Humans can become dizzy by spinning around quickly. Small children will occasionally do this on purpose, for the thrill.

However, intentional dizziness inducing behavior is (as far as I am aware) never observed in cats or kittens. (Although I did see a particularly spectacular quadruple spin after one of my kittens collided with another in midair.) It would also be harder to observe the effects of dizziness as cats are quadrupedal and so are more stable than bipedal humans.

According to some not-always-reliable sources on the internet (such as Yahoo Answers or YouTube), cats can become dizzy, but recover from it much more rapidly than humans; but these accounts appear to be merely anecdotal, with others reporting the opposite, that despite their attempts they have been unable to induce observable dizziness in their cats.

It is a known fact that cats can become dizzy due to things like ear infections or medication side-effects, and that motion can aggravate it (link), so it would seem plausable that a cat could become dizzy by spinning fast enough for long enough even in absence of those factors. However, I can't find any non-sketchy sites that give a clear answer about this.

Can cats become dizzy due to spinning, in absence of disease or other special circumstance? How quickly do they recover from dizziness compared to humans?

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    Note, please do not go abusing your cats just to test this. Commented Jan 27, 2015 at 13:51
  • When I was 10, I spun my cat around, poor little guy. We were 'waltzing'. He did indeed get dizzy, scratched me in his panic, and then recovered quickly enough that he had ran off by the time I was non-dizzy enough to follow him. I can't remember how long it took, unfortunately. Poor cat :(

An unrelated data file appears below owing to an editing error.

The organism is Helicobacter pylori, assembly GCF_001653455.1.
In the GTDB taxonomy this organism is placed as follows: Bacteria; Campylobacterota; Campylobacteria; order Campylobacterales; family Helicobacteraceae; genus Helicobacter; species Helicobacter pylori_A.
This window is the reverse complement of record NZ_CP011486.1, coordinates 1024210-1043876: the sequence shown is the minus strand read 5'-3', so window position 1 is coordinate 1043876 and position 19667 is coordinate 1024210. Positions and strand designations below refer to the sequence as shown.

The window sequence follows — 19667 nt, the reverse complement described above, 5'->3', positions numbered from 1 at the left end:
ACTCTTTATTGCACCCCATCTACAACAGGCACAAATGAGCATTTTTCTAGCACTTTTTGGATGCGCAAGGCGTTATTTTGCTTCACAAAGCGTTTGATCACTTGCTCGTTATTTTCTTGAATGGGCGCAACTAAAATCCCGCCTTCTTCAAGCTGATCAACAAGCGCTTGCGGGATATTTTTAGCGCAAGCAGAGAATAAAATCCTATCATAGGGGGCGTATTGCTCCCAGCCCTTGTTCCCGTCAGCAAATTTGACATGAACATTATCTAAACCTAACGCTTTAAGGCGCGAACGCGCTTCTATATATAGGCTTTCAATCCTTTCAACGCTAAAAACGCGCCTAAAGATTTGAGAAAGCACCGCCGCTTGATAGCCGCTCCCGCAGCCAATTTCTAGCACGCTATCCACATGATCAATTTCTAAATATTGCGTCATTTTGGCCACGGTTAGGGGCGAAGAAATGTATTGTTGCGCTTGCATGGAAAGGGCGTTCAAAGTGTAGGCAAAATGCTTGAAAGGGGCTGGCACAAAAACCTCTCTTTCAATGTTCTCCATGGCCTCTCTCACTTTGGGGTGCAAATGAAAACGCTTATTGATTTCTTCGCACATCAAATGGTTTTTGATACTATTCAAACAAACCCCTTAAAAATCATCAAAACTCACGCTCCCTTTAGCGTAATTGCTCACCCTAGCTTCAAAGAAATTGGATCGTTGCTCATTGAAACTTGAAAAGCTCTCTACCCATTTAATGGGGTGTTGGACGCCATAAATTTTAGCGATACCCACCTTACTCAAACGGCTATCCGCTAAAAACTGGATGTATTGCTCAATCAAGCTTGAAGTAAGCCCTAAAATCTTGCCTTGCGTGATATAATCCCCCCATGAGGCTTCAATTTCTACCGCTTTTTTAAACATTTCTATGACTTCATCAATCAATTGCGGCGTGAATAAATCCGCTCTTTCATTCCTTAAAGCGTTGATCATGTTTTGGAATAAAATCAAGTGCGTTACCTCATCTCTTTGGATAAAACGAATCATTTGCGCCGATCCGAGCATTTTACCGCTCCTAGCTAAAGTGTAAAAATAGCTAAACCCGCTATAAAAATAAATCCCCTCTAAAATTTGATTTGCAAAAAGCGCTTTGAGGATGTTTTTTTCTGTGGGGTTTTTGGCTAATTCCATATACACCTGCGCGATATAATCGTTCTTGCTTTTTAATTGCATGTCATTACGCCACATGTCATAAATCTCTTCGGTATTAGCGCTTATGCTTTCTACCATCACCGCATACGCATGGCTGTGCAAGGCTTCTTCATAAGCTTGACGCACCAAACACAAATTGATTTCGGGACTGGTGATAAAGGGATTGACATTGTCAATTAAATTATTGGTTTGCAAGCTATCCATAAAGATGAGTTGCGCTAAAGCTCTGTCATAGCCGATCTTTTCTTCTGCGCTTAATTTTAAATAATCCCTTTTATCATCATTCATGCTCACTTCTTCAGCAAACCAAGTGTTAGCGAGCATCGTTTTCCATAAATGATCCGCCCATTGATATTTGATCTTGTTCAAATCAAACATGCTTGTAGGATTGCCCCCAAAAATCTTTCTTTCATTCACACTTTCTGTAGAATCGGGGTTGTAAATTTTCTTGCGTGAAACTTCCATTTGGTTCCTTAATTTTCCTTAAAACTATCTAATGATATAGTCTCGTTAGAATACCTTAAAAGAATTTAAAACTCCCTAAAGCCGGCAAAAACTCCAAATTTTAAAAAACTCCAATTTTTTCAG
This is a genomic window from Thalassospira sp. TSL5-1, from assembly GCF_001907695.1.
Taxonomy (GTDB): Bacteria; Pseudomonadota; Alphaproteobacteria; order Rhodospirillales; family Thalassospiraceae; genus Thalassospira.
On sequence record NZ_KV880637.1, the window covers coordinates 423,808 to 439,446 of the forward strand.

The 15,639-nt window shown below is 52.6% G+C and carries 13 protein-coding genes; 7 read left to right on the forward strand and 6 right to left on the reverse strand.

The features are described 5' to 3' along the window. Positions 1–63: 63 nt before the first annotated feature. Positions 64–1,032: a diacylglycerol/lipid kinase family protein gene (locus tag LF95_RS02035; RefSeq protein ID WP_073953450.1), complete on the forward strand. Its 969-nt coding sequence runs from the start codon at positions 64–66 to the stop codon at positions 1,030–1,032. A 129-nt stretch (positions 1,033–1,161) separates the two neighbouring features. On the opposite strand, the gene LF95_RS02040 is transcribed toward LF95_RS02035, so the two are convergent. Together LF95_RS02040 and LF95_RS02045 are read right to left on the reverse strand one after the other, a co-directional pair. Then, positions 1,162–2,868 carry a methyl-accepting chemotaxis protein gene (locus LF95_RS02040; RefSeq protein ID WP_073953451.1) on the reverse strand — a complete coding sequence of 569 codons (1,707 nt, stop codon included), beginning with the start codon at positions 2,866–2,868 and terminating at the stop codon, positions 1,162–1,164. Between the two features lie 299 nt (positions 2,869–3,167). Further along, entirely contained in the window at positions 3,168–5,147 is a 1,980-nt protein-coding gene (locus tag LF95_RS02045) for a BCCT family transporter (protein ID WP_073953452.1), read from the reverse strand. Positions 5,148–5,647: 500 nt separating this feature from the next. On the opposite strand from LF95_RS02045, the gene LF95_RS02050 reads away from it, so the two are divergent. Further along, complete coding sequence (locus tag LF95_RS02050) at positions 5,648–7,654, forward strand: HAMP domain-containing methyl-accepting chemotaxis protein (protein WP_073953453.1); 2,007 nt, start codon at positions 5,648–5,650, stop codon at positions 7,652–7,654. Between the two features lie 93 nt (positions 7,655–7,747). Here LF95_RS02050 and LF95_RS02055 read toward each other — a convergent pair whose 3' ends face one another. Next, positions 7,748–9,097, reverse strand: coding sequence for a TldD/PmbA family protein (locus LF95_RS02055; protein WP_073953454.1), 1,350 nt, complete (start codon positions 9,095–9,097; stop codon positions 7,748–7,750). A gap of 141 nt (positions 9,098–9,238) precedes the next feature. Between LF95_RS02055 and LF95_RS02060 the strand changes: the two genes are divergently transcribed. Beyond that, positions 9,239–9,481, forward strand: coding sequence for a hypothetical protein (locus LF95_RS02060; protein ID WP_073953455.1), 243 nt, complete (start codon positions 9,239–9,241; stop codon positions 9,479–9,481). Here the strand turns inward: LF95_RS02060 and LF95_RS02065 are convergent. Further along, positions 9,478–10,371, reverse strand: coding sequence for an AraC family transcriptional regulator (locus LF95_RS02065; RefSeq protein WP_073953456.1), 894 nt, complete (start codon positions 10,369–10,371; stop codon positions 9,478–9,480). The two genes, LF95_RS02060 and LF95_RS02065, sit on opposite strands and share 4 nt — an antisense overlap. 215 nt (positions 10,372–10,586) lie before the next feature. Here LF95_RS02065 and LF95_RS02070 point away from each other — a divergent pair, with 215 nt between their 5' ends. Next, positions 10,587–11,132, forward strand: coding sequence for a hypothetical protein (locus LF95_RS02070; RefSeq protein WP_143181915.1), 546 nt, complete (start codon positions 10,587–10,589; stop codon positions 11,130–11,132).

– Piper
    Commented Jan 27, 2015 at 16:10
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    Yes, a cat can get dizzy. No need to experiment.
    – Oldcat
    Commented Jan 28, 2015 at 0:55
  • Here is some footage of a cat becoming dizzy: i.imgur.com/y2NsObg.gif
    – user6951
    Commented Apr 2, 2016 at 15:59

2 Answers 2


No thanks to our friend, our cat rapidly chased a laser light in tight circles for one minute. The result when she stopped was that she looked dazed and wobbled when trying to walk and then fell over--Classic signs of dizziness. Following a brief second she belly crawled away until she regained balance, then hid for several minutes. Though unscientific, I'd say my friend definitely caused her to be dizzy.


Dizziness is probably an artifact of how the nervous system processes input. As animals, we're adapted to pay attention mostly to changes in the environment, and to do that we tend to compensate for constant input... and it can take a while to readjust afterward. That's why we see after-images after staring fixedly at something for a while and then looking away, and why those are "negatives" of the original stimulus. More directly related, if you look out the window of a moving vehicle for a while, and it then stops, you may see the world outside seem to shift in the other direction for a moment -- you had adapted to seeing the motion as "normal", and shen it stopped you over-compensated as a result.

Apply that principle to many senses at once -- sight, the inner ear's sense of orientation and acceleration and balance , proprioception (our sense of our body's position), possibly others such as hearing -- and you get dizziness; you had started to adapt to the spin, and stopping it briefly feels like spinning the other way.

So I would expect that cats can get dizzy. Whether an of them enjoy it is a different question and probably depends on the specific cat and how much it's willing to trust its humans.

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    Motion-induced dizziness is a result of the effects of the accelerations on fluid inside a set of channels known as the semicircular canals, located in the inner ear. Ear disease can cause dizziness by interfering with them. Normally, these canals function as accelerometers; gravity or other forces displaces fluid in them and this displacement is measured by nerves that connect there. Dizziness happens when the fluid is disturbed in a way that interferes with getting consistent readings, resulting in apparent and sometimes actual loss of balance. Commented Jan 28, 2015 at 3:19

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